• VAE is defined as worsening oxygenation following ≥2 days of stable or decreasing FiO2 or PEEP. There are three tiers within the VAE algorithm:

    • Ventilator‐associated condition (VAC): increase in daily FiO2 ≥20% over daily minimum FiO2 sustained for ≥2 days or increase in PEEP of ≥3 over daily minimum PEEP for ≥2 days.
    • Infection‐related ventilator‐associated complication (IVAC): ≥3 days of mechanical ventilation and within 2 days of worsening oxygenation, the patient develops a temperature >38°C or <36°C, or WBC ≥12 000 or ≤4000 and a new antibiotic is started and continued for ≥4 days.

  • Possible or probable ventilator‐associated pneumonia (VAP): above criteria for IVAC plus positive bacterial laboratory confirmation or lung histopathology.

Etiology


Predominant organisms are:



  • P. aeruginosa.
  • S. aureus.
  • Klebsiella pneumoniae.
  • Acinetobacter species.
  • E. coli.

Pathology/pathogenesis



  • Microaspiration of oropharyngeal contents and migration of bacteria around the endotracheal tube cuff is the primary method by which bacteria invade the lower respiratory tract.
  • Intubation procedure can introduce pathogenic organisms resulting in infection.
  • Colonization of the endotracheal tube or the ventilator circuit by bacteria with the formation of biofilm.
  • Natural host defense mechanism of secretion clearance is disrupted by the presence of an endotracheal tube and sedation.

Predictive/risk factors



  • Skill of the operator performing endotracheal intubation.
  • Prolonged mechanical ventilation.
  • Reintubation.
  • Position of endotracheal and gastric tubes. Orotracheal intubation and orogastric tubes are preferred over nasotracheal intubation and nasogastric tubes to reduce the risk of VAP.
  • Risk factors for MDR organisms:

    • Antibiotic therapy in previous 90 days.
    • Current hospitalization of 2 days or more.
    • High frequency of antibiotic resistance in the community or hospital.
    • Residence in nursing home.
    • Home infusion therapy.
    • Chronic dialysis.
    • Home wound care.
    • Family member with multidrug‐resistant organism.
    • Immunosuppressive disease and/or therapy.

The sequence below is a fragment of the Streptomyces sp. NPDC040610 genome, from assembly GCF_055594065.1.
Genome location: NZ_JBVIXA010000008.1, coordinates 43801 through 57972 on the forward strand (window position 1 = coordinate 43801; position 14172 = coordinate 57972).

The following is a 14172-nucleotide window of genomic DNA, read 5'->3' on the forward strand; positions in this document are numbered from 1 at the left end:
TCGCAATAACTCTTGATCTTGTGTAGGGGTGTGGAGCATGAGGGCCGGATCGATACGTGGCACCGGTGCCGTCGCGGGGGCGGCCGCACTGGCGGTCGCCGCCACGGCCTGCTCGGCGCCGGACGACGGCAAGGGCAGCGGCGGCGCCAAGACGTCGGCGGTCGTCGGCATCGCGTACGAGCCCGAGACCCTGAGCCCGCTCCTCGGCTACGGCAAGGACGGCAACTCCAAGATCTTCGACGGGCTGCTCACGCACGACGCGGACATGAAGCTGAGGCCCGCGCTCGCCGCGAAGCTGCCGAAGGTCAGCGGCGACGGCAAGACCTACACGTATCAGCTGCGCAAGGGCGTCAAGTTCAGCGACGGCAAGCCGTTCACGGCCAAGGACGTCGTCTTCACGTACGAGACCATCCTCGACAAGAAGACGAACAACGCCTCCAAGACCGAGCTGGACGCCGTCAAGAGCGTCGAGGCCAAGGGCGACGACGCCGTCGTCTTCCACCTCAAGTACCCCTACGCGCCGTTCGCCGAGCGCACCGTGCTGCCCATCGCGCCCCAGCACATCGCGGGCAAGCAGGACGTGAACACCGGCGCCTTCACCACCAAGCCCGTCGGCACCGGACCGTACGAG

Prevention



  • Non‐invasive ventilation in selected patients to prevent intubation.
  • Maintain semi‐recumbent position of 30–45° to prevent aspiration.
  • Oral chlorhexidine to prevent oropharyngeal colonization.
  • Continuous aspiration of subglottic secretions can reduce the risk of VAP.
  • Endotracheal tube cuff pressure should be maintained >20 cmH2O to prevent leakage of secretions around the cuff into the lower respiratory tract.
  • Remove contaminated condensate from the ventilator circuit and prevent condensate from entering the endotracheal tube.
  • Reduce the duration of mechanical ventilation and accelerate weaning through adherence to daily ventilator bundle measures.

Diagnosis


Differential diagnosis



















Differential diagnosis Features
Pulmonary embolism (PE) Risk factors for PE
No purulent secretions
Negative cultures
CT angiogram or V/Q scan showing PE
Congestive heart failure Non‐purulent secretions
Reduced ventricular function on echocardiogram
Improvement with diuretics
No response to antibiotics
Pulmonary hemorrhage Bloody secretions
No response to antibiotics
Bronchoscopy with hemorrhagic lavage
Atelectasis No purulent secretions
No response to antibiotics
Fleeting opacities on imaging

Typical presentation


Increase in purulent secretions, fever, and worsening hypoxemia suggest VAP.


Clinical diagnosis


Physical examination


  • Auscultation for the presence of crackles, wheezing, and/or egophony.
  • Dullness to percussion may indicate consolidated lung or the presence of a pleural effusion.
  • Daily assessment of the quality and quantity of endotracheal tube secretions

Laboratory diagnosis


List of diagnostic tests


  • Lower respiratory tract secretions should be sent for culture.

    • Bronchoscopic specimen collection may be considered.

  • Blood cultures should be collected prior to administration of antibiotics.
  • A diagnostic thoracentesis should be performed if a patient has a moderate or large pleural effusion to rule out parapneumonic effusion or empyema.

List of imaging techniques


  • Chest radiography should be performed in patients with suspected VAP to: